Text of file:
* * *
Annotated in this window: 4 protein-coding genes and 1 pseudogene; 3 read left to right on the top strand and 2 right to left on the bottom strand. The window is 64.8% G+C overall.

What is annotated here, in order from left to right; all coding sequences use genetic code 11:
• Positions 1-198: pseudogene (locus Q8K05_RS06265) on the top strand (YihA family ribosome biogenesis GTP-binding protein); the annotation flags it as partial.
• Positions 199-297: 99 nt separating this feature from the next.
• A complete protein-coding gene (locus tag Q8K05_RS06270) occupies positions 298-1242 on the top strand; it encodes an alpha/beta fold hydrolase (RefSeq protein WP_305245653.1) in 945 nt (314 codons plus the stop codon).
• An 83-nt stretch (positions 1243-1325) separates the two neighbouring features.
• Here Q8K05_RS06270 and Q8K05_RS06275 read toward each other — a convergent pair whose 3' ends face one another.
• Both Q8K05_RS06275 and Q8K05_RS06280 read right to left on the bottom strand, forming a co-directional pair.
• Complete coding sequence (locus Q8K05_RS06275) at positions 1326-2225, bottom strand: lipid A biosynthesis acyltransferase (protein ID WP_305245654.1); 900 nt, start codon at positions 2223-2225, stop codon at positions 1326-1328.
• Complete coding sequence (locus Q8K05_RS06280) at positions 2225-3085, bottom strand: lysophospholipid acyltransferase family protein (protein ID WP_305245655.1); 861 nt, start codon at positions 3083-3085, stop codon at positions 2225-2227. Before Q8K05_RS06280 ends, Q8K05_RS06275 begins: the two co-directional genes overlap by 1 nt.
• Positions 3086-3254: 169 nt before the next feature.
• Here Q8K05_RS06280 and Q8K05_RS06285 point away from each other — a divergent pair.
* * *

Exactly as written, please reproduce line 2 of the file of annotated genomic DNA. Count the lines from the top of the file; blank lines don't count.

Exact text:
What is annotated here, in order from left to right; all coding sequences use genetic code 11: